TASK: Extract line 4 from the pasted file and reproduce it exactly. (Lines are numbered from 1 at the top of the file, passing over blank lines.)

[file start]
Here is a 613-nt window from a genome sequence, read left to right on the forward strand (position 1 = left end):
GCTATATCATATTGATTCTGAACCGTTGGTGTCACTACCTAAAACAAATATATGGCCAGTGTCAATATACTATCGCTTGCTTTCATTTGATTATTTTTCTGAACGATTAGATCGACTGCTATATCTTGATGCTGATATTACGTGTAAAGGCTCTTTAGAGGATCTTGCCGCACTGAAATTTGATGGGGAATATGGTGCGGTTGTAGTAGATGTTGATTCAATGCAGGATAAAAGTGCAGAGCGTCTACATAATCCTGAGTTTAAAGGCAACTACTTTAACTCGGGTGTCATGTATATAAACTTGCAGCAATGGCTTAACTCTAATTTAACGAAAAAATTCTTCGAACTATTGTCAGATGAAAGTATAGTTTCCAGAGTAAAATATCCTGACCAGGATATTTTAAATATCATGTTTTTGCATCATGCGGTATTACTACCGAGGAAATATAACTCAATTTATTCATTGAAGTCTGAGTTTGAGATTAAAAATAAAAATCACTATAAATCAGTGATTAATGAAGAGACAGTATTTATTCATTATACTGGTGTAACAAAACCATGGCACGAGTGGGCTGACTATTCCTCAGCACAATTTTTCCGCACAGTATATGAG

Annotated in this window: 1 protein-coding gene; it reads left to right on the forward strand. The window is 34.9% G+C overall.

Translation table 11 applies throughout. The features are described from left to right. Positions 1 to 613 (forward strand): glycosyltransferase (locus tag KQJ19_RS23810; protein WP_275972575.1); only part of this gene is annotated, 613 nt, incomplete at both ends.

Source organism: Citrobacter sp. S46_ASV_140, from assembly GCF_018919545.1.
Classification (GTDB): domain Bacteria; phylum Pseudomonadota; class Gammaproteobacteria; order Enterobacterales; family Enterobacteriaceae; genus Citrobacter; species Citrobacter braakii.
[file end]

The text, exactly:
Translation table 11 applies throughout. The features are described from left to right. Positions 1 to 613 (forward strand): glycosyltransferase (locus tag KQJ19_RS23810; protein WP_275972575.1); only part of this gene is annotated, 613 nt, incomplete at both ends.